Campaigns sparked as low bus coverage affects North East

Britain is facing the lowest bus coverage in 28 years. 

An analysis published by the BBC’s Shared Data Unit, shows that the bus networks in Britain have shrunk to lower levels that were last seen in the late 1980s.

Bus cuts were seen in different areas in the North East, where the analysis shows that the North East was affected by almost 20 per cent more cuts in 2016/2017 than they were in 2013/2014.

The shrinking in bus coverage has led the commuters of some of the rural areas to start their own voluntary bus lines, and has encouraged campaigners to speak out about the problem.

A spokesperson for Better Transport UK said: “We believe that a comprehensive bus network is really important for communities, the economy and the environment. Thousands of people depend on bus services every day, and in the city, each bus replaces up to 70 cars, helping cut pollution and traffic congestion.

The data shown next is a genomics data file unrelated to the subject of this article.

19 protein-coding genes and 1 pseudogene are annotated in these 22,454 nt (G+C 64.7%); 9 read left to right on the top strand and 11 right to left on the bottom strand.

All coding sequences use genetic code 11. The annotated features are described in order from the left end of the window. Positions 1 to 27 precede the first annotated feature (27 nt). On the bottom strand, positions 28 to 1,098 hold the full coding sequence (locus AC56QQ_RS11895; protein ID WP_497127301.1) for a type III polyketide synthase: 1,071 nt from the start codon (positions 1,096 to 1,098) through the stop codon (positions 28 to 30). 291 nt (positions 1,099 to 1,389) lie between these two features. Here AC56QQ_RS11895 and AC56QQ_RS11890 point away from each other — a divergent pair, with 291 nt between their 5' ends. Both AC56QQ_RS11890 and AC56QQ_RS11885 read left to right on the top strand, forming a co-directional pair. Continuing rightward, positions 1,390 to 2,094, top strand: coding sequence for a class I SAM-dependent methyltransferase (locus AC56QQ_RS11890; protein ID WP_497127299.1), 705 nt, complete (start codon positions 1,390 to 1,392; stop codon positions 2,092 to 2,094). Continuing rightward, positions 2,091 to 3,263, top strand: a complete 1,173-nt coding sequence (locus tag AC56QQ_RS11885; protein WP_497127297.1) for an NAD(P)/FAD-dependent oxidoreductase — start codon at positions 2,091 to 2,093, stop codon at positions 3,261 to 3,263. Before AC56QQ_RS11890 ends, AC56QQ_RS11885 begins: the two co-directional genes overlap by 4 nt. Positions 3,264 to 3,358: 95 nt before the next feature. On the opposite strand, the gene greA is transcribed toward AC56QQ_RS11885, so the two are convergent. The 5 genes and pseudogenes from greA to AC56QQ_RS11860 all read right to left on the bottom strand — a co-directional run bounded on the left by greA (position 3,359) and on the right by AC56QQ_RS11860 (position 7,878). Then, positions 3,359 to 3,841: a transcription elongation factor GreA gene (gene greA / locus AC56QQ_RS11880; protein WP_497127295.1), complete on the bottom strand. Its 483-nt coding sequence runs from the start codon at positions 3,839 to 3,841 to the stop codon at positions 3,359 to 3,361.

“Smart tickets like the Pop Card, better travel information and improved connections to the Metro and local rail are all important in delivering the better buses that local people deserve. We’re hearing people across the region speaking up about how important bus services are, for getting to work or study, the shops and the hospital.
“Local councils and bus operators like Nexus are playing their part: it’s time for the Government to act as well. We need a long term national bus investment strategy that works for everyone and places the bus at the heart of our transport system.”

Local MPs have taken to social media to express their opinions on the matter.

Sharon Hodgson, Washington and Sunderland West MP, said:

Andy McDonald, Labour Member of Parliament for Middlesbrough and Shadow Secretary of State for Transport, said:

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